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Panama Red



Panama Red, Panamanian Red,[1] or P.R.[2] is a cultivar of cannabis sativa, popular among cannabis afficiandos of the 1960s and 1970s, and renowned for its potency.[3][4][5] The typically high THC levels associated with the variety are thought to be dependent on the cultivar, rather than the Panamanian climate.[6][7] In a limited test, an Auburn University researcher reported that "seed of a sample of Panama Red, grown in the very different climates of the Canal Zone, campus and northern New Hampshire, yielded marijuana with similar THC content."[7] Its name comes from its cultivation in the country of Panama, and its claylike red color.[8] Production was common in Panama's sparsely-populated Pearl Islands.[9] It is known for causing a racy, paranoia-inducing, psychedelic high. Cannabis culture died off in Panama with the rise of cocaine trafficking.

Additional recommended knowledge

"Panama Red" was a song played by Jerry Garcia with Peter Rowan in Old and in the Way in 1973. It was also recorded and played by the New Riders of the Purple Sage on The Adventures of Panama Red, becoming the group's only radio hit. This particular type of cannabis is also mentioned in the song "Amsterdam" by Van Halen. During the seminal Vietnam War film Apocalypse Now, the character "Chef" specifically requests "Panama Red" cannabis from a military quartermaster.

Notes

  1. ^ Dalzell, Tom and Terry Victor. (2005.) [http://books.google.com/books?id=mAdUqLrKw4YC&pg=PA1439&dq=panama.red+marijuana&sig=M1A48Y5i1-SL3Kv0nt4S1LlXcLU "The New Partridge Dictionary of Slang and Unconventional English, Volume II: J–Z." Taylor & Francis, page 1439. Retrieved on 2007-10-02.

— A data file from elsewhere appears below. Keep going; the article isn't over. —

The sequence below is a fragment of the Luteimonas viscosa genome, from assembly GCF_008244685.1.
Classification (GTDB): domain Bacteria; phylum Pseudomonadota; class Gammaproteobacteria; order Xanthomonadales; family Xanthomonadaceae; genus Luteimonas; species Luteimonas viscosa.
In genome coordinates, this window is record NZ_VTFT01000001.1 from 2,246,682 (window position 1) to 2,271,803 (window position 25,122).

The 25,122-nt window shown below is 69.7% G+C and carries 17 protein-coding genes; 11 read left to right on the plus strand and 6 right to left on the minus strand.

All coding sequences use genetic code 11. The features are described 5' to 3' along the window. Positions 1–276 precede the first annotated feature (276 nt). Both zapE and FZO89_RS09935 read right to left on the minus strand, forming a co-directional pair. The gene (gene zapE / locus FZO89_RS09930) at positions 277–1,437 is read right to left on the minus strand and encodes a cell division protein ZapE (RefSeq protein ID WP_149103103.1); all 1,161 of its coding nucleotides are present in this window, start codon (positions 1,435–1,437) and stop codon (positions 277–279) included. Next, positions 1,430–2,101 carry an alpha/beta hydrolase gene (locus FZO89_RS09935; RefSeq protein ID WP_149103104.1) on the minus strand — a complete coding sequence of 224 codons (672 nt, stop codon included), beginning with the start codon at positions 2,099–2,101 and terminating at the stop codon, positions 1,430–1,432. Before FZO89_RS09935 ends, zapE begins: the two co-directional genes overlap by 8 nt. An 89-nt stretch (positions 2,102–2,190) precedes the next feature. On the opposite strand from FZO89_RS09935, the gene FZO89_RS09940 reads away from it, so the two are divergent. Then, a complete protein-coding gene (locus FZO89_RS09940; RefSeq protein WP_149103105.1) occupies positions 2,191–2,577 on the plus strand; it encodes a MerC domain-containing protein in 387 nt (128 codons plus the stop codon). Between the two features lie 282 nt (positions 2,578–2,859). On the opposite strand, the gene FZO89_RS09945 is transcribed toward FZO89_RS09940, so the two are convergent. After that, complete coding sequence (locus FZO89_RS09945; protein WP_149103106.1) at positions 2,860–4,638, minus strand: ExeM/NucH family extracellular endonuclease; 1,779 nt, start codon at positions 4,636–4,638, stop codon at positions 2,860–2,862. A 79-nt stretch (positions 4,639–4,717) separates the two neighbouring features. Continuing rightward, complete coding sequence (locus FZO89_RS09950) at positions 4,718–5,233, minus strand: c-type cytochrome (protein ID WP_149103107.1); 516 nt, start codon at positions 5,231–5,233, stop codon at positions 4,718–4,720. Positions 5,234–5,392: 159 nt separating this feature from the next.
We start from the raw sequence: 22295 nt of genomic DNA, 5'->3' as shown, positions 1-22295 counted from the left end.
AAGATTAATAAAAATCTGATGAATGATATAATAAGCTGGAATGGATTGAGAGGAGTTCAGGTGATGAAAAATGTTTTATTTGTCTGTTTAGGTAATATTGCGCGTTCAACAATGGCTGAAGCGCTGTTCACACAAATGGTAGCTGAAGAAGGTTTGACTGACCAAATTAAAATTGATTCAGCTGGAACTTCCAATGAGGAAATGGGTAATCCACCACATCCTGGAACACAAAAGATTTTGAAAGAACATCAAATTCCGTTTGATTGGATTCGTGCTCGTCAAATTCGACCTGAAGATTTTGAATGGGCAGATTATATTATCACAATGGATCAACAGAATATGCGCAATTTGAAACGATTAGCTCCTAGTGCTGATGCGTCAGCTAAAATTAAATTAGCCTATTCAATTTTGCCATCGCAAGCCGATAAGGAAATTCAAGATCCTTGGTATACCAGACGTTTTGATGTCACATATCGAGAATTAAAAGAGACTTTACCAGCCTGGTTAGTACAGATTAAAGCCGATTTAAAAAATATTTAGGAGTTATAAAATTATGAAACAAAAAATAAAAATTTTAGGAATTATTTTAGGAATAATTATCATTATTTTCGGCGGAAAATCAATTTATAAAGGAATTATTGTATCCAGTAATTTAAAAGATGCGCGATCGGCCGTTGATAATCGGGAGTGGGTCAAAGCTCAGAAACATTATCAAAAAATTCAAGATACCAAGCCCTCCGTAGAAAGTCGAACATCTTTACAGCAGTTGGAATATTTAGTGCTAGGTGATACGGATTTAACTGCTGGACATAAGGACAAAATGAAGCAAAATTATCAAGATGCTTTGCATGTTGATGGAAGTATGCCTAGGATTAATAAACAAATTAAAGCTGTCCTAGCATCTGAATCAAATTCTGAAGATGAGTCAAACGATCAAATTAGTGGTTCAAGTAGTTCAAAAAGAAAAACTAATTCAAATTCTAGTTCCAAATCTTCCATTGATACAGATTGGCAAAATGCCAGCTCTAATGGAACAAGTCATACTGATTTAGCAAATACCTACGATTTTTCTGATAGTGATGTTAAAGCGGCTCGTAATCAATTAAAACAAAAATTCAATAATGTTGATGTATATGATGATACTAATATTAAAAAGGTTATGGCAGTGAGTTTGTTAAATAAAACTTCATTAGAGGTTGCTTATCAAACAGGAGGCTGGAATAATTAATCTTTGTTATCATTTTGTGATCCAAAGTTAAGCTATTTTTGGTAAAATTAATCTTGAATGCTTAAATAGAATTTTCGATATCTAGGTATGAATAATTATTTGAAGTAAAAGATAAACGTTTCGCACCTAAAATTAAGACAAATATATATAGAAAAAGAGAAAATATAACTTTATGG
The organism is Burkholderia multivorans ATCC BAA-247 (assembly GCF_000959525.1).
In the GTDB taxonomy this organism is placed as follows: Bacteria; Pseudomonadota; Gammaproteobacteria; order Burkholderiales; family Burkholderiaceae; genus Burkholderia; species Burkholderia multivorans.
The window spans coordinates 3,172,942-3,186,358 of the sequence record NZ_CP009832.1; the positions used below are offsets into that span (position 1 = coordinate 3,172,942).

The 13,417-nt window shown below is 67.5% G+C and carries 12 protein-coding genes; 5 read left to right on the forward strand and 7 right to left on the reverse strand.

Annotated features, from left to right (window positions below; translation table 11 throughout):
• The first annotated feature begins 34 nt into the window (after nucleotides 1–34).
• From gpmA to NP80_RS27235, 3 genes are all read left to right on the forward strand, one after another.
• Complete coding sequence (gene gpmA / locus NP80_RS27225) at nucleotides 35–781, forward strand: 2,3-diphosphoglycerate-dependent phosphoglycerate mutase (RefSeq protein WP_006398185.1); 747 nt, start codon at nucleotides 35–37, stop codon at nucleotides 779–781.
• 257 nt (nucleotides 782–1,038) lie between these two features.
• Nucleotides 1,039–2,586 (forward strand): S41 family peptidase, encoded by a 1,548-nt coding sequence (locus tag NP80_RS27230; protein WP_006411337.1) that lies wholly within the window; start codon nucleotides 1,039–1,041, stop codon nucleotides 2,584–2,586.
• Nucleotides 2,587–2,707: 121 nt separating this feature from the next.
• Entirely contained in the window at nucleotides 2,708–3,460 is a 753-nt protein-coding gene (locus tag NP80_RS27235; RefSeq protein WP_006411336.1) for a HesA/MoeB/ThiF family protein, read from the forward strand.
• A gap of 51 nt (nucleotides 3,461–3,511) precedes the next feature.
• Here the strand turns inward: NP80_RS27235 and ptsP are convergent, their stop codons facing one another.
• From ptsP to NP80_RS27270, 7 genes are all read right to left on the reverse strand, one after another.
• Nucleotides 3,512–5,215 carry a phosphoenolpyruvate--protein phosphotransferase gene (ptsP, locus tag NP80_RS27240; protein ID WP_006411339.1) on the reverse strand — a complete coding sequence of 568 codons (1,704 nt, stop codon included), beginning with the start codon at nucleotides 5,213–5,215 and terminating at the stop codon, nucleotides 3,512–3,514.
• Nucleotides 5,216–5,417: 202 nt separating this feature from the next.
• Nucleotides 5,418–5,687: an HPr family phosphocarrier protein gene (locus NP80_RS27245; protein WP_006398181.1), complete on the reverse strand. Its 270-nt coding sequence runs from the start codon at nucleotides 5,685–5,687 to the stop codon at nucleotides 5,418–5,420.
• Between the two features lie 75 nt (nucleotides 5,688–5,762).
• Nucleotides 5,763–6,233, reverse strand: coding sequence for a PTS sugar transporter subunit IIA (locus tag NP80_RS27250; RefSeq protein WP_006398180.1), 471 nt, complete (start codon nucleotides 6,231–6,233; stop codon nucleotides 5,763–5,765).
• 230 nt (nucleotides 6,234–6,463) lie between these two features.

2. ^ Campbell, Reginald L., R. Everett Langford. (1995.) "Substance Abuse in the Workplace." CRC Press, page 185. Retrieved on 2007-10-02.
  3. ^ Keays, Jim. (1999.) "His Master's Voice", Allen & Unwin, page 164. Retrieved on 2007-10-02.
  4. ^ House Select Committee on Narcotics Abuse and Control. (1989.) "Legalization of Illicit Drugs: Impact and Feasibility, part I; Hearings before the Select Committee on Narcotics Abuse and Control, House of Representatives." U.S. Government Printing Office: Washington, D. C., page 398. Y 4.N16:100-2-10, GPO shipping list no.: 89-266-P (pts. I-II). Retrieved on 2007-10-02.
  5. ^ Geller, Allen, Maxwell Boas. (1969.) "The Drug Beat." Cowles Book Co., page xx. Retrieved on 2007-10-02.
  6. ^ U.S. Department of Health Education and Welfare (1971.) "Marihuana and Health: A Report to Congress from the Secretary, U.S. Department of Health Education and Welfare." U.S. Government Printing Office: Washington, D. C., page 14. Retrieved on 2007-10-02.
  7. ^ a b Doorenbos, Norman J. (April 2004.) "Botanical Note." Economic Botany, vol. 58, no. 2, DOI: 10.1663/0013-0001(2004)058[0172:BN]2.0.CO;2.
  8. ^ Girdano, Daniel A., Dorothy Dusek. (1980.) [Drugs: A Factual Account." Addison-Wesley Longman, Limited, ISBN 0201029626, page 75. Retrieved on 2007-10-02.
  9. ^ Pardey, Lin and Larry Pardey. (1992.) "Cruising in Seraffyn." Sheridan House, Inc., page 82. Retrieved on 2007-10-02.

References

  • SongFacts - Panama Red. Retrieved on November 26, 2006.
 
This article is licensed under the GNU Free Documentation License. It uses material from the Wikipedia article "Panama_Red". A list of authors is available in Wikipedia.
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